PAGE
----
Depending on who you talk to, longtime Portland activist JoAnn Hardesty's installation as president of the Portland NAACP is either a blessing or a nightmare. This local civil rights icon's assumption to the office was compared by one post to the impact of an incoming artillery shell. Don Merrill talks with Ms. Hardesty about how she's focused on helping the organization renew its tarnished image by cleaning house, setting new standards and following the first rule of getting yourself out of a hole; stop digging.
29:59 minutes (27.46 MB)
Bill Resnick hosts this episode, with the music of Phil Ochs, and segments on Charlie Hebdo, the Greek left, Teach for America, Studs Terkel, Property and the police state. Find us on Facebook or Twitter, and friend or follow us for updates and other stuff we like to share. Send us comments, suggestions, questions, or your ideas for contributions you'd like to make at oldmolevarietyhour-at--gmail-dot-com. To hear the whole show, click on the play button below.
Frann Michel reviews the criticism explaining why Teach for America is bad for those who teach in it, bad for the students they teach, and bad for public education in the United States. You can find a longer version of her comments, with links to sources, here .
ARRESTING POWER: RESISTING POLICE VIOLENCE IN PORTLAND, OREGON uses archival materials, documentary footage and interviews with community members, activists and organizers to uncover Portland’s unique history of policing and race relations, emphasizing its rich history of resistance from the late 1960s to the present. 57:24 minutes (52.55 MB)
On Saturday, January 3, the local anti-police violence and social justice group Don't Shoot/Portland joined with 15 Now to protest at the McDonald's on SE 82nd and Powell. They called on McDonalds to pay a living wage to its workers, and more generally for a $15 and hour minimum wage city-wide. After an hour, the group marched north on 82nd, taking over two lanes of traffic and continuing their chants, "Oh Portland, Wake Up," "Hands Up, Don't Shoot," and others. 15:40 minutes (7.17 MB)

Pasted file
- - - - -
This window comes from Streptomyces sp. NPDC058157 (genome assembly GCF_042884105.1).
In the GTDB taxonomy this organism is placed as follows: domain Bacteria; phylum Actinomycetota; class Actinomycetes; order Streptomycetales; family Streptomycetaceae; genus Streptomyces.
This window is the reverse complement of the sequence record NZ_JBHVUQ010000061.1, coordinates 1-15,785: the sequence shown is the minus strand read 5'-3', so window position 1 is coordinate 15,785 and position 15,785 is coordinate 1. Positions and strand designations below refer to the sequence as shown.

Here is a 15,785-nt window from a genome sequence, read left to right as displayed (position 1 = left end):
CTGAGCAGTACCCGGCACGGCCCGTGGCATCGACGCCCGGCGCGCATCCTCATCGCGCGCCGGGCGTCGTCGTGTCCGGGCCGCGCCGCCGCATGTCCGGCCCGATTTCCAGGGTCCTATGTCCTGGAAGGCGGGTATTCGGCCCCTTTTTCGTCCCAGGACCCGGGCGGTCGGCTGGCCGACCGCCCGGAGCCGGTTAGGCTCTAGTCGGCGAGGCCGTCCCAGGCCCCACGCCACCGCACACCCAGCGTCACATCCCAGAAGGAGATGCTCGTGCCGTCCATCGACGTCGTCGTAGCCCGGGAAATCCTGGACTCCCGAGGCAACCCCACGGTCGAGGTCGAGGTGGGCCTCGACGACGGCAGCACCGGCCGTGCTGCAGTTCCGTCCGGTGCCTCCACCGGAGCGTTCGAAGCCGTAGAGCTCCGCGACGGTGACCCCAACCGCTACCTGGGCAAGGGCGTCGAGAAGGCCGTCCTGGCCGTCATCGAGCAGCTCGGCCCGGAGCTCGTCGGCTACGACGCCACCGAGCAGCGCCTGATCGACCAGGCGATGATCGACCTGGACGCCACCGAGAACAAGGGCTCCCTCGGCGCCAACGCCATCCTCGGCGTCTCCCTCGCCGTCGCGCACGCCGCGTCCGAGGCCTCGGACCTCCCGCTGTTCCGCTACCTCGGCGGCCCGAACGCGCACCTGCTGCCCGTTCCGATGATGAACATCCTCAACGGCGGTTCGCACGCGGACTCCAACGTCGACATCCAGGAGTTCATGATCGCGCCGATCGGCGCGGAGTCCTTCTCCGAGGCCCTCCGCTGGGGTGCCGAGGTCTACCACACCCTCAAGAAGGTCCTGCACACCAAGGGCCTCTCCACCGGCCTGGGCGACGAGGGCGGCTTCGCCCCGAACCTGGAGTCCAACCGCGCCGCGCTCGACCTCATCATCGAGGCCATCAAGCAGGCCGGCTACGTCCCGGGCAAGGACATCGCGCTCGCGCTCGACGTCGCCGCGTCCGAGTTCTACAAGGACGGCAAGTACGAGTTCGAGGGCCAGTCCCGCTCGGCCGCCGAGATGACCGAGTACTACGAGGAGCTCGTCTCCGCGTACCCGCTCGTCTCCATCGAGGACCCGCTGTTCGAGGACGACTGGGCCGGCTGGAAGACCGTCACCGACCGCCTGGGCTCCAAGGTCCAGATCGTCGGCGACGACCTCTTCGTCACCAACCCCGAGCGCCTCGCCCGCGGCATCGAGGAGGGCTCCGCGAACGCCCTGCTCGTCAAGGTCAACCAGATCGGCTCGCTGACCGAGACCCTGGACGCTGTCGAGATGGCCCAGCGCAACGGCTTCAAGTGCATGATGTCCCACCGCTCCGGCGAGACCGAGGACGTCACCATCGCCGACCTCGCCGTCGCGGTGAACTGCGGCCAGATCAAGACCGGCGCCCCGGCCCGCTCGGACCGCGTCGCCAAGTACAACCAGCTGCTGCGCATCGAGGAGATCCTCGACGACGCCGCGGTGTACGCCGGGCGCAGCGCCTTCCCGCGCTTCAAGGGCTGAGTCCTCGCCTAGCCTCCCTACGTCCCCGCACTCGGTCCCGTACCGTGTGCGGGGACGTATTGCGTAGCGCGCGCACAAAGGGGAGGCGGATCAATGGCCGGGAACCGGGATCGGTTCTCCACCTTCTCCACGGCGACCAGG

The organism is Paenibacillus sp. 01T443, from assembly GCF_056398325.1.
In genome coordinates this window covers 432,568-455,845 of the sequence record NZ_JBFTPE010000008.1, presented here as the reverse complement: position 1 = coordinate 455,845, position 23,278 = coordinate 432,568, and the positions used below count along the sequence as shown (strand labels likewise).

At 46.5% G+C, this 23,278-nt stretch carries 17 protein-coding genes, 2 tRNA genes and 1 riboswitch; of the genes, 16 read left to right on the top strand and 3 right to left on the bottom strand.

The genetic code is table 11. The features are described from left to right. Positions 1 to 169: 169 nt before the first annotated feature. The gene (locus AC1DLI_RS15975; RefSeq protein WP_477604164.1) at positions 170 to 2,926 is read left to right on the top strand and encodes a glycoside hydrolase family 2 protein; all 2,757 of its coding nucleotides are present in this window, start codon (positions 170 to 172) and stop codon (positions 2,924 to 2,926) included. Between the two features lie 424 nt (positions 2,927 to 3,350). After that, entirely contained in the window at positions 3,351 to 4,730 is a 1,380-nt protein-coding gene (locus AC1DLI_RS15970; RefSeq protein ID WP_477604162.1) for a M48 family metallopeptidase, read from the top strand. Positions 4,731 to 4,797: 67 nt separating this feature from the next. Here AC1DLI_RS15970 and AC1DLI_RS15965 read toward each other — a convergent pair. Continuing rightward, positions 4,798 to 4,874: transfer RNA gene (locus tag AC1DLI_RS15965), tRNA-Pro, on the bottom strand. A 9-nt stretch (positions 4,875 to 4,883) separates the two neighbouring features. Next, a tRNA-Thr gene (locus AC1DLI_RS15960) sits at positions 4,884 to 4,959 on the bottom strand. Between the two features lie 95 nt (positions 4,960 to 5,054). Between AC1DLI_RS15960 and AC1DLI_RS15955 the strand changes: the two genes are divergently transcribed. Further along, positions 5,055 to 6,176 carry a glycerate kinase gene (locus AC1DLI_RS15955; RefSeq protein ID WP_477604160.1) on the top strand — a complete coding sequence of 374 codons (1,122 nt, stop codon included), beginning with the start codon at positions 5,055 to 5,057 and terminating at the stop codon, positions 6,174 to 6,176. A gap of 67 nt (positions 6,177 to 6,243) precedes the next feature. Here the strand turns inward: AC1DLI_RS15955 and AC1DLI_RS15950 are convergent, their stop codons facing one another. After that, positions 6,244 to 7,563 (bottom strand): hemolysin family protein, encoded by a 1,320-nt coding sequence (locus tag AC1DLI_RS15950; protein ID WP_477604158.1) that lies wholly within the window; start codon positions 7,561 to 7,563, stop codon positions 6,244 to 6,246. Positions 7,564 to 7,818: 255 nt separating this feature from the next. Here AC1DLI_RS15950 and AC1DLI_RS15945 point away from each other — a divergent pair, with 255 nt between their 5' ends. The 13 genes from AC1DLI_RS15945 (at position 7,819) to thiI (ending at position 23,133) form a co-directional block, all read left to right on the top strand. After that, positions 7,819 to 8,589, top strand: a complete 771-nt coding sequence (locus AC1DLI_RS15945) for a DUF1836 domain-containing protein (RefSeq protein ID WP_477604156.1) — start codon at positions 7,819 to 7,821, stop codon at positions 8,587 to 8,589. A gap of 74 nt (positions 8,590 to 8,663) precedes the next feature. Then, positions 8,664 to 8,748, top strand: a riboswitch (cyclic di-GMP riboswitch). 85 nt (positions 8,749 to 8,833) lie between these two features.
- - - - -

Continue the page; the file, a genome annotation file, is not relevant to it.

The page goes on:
Jan Haaken talks about the history of Kwanzaa and how the principles of this African American holiday, established in the mid-1960s, are alive in contemporary activism around resistance to police violence. 3:29 minutes (1.99 MB)
The Independent Police Review Commission of Portland (IPR) has released the findings of its report on the alleged targeting of hip hop shows for code violations and police presence.
The Commission said that there is an appearance of discrimination, but stopped short of accusing the city of actually discriminating against hip hop performers and venues.
One of the artists interviewed for the investigation was Glenn Waco, a rapper from Saint Johns, who has also been active in the recent protests in Portland against police brutality and the grand jury decision in Ferguson Missouri and New York City.
KBOO's Sam Bouman spoke to Glenn Waco this afternoon about the IPR’s report. 9:38 minutes (8.82 MB)
Movie Moles, Joe Clement and Frann Michel, review the 1994 Charles Burnett film The Glass Shield. Jonny Johnson, played by Michael Boatman, is an idealistic rookie assigned to an all white LA County Sheriff's office as its first black officer. JJ, as he's called, befriends another officer who is like him at odds with the in-group: Deborah Fields played by Lori Petty. Together they investigate suspicions they have of a cover-up within the ranks of the station that pull them into a deeper network of corruption.
13:59 minutes (12.8 MB)